PERFORMING ARTS

Terrence Howard debuted as a singer-songwriter at Rams Head Tavern.
Terrence Howard debuted as a singer-songwriter at Rams Head Tavern. (By Diane Bondareff -- Associated Press)
  Enlarge Photo    
Friday, August 22, 2008

Terrence Howard

Terrence Howard's solo debut CD, "Shine Through It," hasn't reached stores yet, so the Oscar-nominated actor didn't have to field many requests for songs when he performed at the Rams Head Tavern on Wednesday night. Now, marriage proposals -- that's another matter entirely.

Shouted offers were heard the moment Howard stepped onstage, looking as if he just wrapped a summer fashion photo shoot, wearing a snap-brim fedora, a light pink sport jacket and a grin that wouldn't quit.

The early show marked Howard's official debut as a singer-songwriter, and he was clearly delighted -- and relieved -- by the large, prominently female turnout. Playing acoustic guitar and accompanied by a versatile six-piece band, he wooed the crowd with mostly self-penned romantic ballads and animated funk-pop tunes, revealing a handsome R&B-bred voice that occasionally evoked Bill Withers and Babyface.

Of course, with dozens of cellphone cameras aimed at him, not much wooing was needed -- or singing, for that matter. At one point, he sat down at a table near the stage with some delighted fans while two of his young band members -- singer Ilsey Juber and bassist Miles Mosley -- were showcased. Chatty and a bit nervous, Howard was humble when speaking of his role as father, self-deprecating when appraising his musical gifts, and absurdly earnest when recalling the profound respect he has for Seal's relationship with Heidi Klum. Still, he had a tough time keeping a straight face in front of an audience eager to flirt whenever the slightest opportunity arose.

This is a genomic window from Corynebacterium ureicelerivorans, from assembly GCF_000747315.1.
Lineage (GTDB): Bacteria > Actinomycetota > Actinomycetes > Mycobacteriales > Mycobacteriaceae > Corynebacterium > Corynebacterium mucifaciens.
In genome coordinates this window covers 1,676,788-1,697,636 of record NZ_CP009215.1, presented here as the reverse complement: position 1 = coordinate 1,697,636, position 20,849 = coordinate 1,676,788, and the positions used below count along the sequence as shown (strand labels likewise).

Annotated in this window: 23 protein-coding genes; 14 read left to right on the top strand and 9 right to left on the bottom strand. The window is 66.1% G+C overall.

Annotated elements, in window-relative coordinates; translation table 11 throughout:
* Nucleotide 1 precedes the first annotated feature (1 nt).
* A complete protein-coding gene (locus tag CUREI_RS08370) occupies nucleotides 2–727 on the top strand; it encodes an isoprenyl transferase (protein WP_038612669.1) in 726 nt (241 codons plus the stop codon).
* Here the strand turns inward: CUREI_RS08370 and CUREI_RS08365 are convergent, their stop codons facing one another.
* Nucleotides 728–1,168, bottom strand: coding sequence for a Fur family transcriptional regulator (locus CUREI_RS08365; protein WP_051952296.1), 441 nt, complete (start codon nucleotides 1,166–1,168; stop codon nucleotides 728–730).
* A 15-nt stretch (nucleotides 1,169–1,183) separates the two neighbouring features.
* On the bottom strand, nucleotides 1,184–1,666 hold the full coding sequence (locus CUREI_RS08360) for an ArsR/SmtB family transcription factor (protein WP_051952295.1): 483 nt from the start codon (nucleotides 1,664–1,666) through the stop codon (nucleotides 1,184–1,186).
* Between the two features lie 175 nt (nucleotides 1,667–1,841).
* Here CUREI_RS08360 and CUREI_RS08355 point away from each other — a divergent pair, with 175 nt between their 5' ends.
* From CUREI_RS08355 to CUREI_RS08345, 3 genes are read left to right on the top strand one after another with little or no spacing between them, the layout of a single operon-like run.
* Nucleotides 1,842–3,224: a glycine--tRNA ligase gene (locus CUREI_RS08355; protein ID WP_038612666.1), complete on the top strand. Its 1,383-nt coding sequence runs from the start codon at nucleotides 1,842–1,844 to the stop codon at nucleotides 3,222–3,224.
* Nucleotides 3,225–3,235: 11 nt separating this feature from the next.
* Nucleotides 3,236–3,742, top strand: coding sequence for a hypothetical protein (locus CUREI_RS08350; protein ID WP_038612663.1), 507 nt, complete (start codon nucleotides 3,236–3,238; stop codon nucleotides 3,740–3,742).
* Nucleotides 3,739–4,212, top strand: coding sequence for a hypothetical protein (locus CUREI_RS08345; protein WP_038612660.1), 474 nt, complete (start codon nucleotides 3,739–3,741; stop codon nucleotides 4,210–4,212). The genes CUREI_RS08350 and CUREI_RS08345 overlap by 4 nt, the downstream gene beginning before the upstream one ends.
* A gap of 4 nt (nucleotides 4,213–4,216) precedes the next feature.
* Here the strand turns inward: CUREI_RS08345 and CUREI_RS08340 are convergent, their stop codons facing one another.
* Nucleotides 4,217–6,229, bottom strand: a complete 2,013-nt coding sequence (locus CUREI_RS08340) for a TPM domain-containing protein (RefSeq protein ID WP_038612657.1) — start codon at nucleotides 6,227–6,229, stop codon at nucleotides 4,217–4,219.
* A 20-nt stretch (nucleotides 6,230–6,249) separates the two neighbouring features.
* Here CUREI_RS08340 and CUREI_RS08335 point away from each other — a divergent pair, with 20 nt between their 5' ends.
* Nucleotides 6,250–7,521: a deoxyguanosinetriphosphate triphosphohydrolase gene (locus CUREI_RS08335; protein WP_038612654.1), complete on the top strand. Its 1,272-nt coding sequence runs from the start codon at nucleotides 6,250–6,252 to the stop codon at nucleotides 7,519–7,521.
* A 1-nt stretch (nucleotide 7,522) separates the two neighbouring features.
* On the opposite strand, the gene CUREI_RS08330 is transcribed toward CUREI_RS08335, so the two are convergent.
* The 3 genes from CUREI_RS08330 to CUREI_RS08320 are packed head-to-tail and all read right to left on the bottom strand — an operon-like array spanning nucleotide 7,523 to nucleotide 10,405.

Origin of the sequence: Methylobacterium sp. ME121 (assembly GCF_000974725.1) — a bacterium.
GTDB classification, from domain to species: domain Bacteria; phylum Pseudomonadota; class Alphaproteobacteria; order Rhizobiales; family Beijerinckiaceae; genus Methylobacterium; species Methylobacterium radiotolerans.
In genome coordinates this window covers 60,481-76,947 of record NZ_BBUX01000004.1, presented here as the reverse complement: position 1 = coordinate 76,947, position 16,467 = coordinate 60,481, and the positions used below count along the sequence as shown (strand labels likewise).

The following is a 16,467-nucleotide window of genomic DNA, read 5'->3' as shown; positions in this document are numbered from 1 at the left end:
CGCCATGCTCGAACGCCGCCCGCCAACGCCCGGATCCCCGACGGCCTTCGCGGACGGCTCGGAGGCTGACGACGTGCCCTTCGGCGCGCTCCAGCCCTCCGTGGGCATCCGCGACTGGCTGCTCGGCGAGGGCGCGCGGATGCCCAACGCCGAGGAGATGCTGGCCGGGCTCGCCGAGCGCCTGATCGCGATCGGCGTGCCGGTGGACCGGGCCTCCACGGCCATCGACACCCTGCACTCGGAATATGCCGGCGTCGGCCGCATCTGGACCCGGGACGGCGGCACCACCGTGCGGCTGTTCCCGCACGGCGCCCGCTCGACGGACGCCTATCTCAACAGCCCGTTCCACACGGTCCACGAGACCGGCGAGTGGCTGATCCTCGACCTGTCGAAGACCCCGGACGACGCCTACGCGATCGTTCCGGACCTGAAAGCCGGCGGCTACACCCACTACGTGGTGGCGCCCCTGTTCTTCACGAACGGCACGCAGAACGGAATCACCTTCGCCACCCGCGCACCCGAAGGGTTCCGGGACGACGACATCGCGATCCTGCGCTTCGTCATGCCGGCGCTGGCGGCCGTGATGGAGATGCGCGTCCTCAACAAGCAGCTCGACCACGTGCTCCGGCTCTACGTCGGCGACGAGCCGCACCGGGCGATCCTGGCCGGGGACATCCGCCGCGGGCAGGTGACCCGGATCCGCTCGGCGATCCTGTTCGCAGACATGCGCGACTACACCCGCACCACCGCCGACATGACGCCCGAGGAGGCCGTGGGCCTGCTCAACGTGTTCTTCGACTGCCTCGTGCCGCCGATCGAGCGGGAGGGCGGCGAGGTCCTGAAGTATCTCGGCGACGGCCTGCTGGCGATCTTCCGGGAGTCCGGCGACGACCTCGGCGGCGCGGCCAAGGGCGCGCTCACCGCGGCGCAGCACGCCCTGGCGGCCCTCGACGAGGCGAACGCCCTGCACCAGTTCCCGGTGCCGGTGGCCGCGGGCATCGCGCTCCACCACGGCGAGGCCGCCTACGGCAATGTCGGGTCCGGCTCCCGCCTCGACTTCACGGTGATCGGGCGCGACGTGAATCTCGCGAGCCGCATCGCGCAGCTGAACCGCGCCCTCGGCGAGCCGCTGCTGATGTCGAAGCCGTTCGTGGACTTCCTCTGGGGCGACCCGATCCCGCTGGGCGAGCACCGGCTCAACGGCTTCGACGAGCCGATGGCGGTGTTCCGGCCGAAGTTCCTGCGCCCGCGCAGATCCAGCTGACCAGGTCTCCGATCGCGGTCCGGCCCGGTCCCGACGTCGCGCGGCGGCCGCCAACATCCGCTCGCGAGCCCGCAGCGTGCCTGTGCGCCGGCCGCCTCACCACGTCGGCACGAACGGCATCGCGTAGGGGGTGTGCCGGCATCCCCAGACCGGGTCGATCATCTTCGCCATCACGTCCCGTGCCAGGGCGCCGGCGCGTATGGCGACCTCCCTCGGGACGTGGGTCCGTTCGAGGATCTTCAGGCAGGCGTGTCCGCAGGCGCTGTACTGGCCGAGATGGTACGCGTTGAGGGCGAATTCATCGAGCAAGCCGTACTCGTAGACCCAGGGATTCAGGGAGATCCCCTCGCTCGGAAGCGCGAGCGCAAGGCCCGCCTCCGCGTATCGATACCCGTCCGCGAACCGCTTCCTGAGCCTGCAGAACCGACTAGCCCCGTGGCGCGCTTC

Howard performs at the Birchmere on Monday night.

-- Mike Joyce

Washington Musica Viva

Mention "chamber music" and what comes to mind might include notions of intimacy, sophistication, collaboration or, to some musical tastes, boredom. There was nothing boring about the high level of performance that Washington Musica Viva offered at the Ratner Museum on Wednesday.

Despite the close proximity of audience to players, however, there was also surprisingly little sense of intimacy. What there was, in spades, was a feeling of geniality that invited a collaboration, not only among the musicians but also among musicians and audience in the pleasures of the music.

As is their habit, the WMV program was a mix of repertoire staples and lesser-known or contemporary works. The former included the Brahms Clarinet Trio and the Dvorak "Dumky" Trio for piano, violin and cello. The latter included a cycle of songs for soprano, violin, piano and cello by Robert Kahn (1865-1951), a delightful set of variations for clarinet and piano by local composer Lawrence Heinen (written as a birthday present for a friend's daughter) and 12 "Inventions for Clarinet" by John Stephens.

Both Heinen and Stephens were on hand to talk about their pieces.


CONTINUED     1        >

© 2008 The Washington Post Company